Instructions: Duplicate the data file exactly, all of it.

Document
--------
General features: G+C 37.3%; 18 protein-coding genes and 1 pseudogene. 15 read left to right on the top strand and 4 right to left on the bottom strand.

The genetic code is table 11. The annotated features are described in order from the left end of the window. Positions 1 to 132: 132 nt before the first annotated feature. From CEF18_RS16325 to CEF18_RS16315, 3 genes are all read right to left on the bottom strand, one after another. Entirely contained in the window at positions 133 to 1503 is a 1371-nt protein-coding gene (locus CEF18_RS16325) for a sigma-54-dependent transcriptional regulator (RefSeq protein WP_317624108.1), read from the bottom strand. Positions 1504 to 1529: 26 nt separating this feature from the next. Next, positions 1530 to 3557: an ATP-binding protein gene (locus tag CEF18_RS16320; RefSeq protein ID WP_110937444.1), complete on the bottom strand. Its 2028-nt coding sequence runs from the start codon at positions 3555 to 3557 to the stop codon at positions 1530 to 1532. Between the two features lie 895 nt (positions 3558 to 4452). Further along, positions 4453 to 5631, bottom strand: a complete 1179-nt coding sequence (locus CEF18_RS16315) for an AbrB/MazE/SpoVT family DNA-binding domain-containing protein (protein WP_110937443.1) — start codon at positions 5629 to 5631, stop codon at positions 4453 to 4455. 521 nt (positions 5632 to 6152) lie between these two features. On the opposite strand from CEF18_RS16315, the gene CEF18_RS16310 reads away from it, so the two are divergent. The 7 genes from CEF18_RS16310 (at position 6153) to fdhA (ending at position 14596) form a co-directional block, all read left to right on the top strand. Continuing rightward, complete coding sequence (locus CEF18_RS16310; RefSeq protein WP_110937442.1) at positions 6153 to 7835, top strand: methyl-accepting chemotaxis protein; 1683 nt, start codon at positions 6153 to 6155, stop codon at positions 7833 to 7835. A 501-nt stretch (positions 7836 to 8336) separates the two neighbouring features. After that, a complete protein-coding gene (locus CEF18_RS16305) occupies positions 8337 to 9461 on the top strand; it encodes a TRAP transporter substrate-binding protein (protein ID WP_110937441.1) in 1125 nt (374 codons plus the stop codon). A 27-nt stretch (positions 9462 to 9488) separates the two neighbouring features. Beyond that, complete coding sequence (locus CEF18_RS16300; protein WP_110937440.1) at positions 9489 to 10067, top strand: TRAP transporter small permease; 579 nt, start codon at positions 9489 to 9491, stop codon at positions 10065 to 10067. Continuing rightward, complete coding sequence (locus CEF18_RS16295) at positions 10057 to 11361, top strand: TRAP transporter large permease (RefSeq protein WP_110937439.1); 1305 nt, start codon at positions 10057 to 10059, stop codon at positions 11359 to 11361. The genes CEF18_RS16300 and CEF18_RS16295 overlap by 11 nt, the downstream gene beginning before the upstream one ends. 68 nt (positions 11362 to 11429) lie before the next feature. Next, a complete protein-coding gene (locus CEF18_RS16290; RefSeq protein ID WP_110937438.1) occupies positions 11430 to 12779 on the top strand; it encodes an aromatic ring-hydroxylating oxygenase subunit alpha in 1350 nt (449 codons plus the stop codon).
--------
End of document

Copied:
General features: G+C 37.3%; 18 protein-coding genes and 1 pseudogene. 15 read left to right on the top strand and 4 right to left on the bottom strand.

The genetic code is table 11. The annotated features are described in order from the left end of the window. Positions 1 to 132: 132 nt before the first annotated feature. From CEF18_RS16325 to CEF18_RS16315, 3 genes are all read right to left on the bottom strand, one after another. Entirely contained in the window at positions 133 to 1503 is a 1371-nt protein-coding gene (locus CEF18_RS16325) for a sigma-54-dependent transcriptional regulator (RefSeq protein WP_317624108.1), read from the bottom strand. Positions 1504 to 1529: 26 nt separating this feature from the next. Next, positions 1530 to 3557: an ATP-binding protein gene (locus tag CEF18_RS16320; RefSeq protein ID WP_110937444.1), complete on the bottom strand. Its 2028-nt coding sequence runs from the start codon at positions 3555 to 3557 to the stop codon at positions 1530 to 1532. Between the two features lie 895 nt (positions 3558 to 4452). Further along, positions 4453 to 5631, bottom strand: a complete 1179-nt coding sequence (locus CEF18_RS16315) for an AbrB/MazE/SpoVT family DNA-binding domain-containing protein (protein WP_110937443.1) — start codon at positions 5629 to 5631, stop codon at positions 4453 to 4455. 521 nt (positions 5632 to 6152) lie between these two features. On the opposite strand from CEF18_RS16315, the gene CEF18_RS16310 reads away from it, so the two are divergent. The 7 genes from CEF18_RS16310 (at position 6153) to fdhA (ending at position 14596) form a co-directional block, all read left to right on the top strand. Continuing rightward, complete coding sequence (locus CEF18_RS16310; RefSeq protein WP_110937442.1) at positions 6153 to 7835, top strand: methyl-accepting chemotaxis protein; 1683 nt, start codon at positions 6153 to 6155, stop codon at positions 7833 to 7835. A 501-nt stretch (positions 7836 to 8336) separates the two neighbouring features. After that, a complete protein-coding gene (locus CEF18_RS16305) occupies positions 8337 to 9461 on the top strand; it encodes a TRAP transporter substrate-binding protein (protein ID WP_110937441.1) in 1125 nt (374 codons plus the stop codon). A 27-nt stretch (positions 9462 to 9488) separates the two neighbouring features. Beyond that, complete coding sequence (locus CEF18_RS16300; protein WP_110937440.1) at positions 9489 to 10067, top strand: TRAP transporter small permease; 579 nt, start codon at positions 9489 to 9491, stop codon at positions 10065 to 10067. Continuing rightward, complete coding sequence (locus CEF18_RS16295) at positions 10057 to 11361, top strand: TRAP transporter large permease (RefSeq protein WP_110937439.1); 1305 nt, start codon at positions 10057 to 10059, stop codon at positions 11359 to 11361. The genes CEF18_RS16300 and CEF18_RS16295 overlap by 11 nt, the downstream gene beginning before the upstream one ends. 68 nt (positions 11362 to 11429) lie before the next feature. Next, a complete protein-coding gene (locus CEF18_RS16290; RefSeq protein ID WP_110937438.1) occupies positions 11430 to 12779 on the top strand; it encodes an aromatic ring-hydroxylating oxygenase subunit alpha in 1350 nt (449 codons plus the stop codon).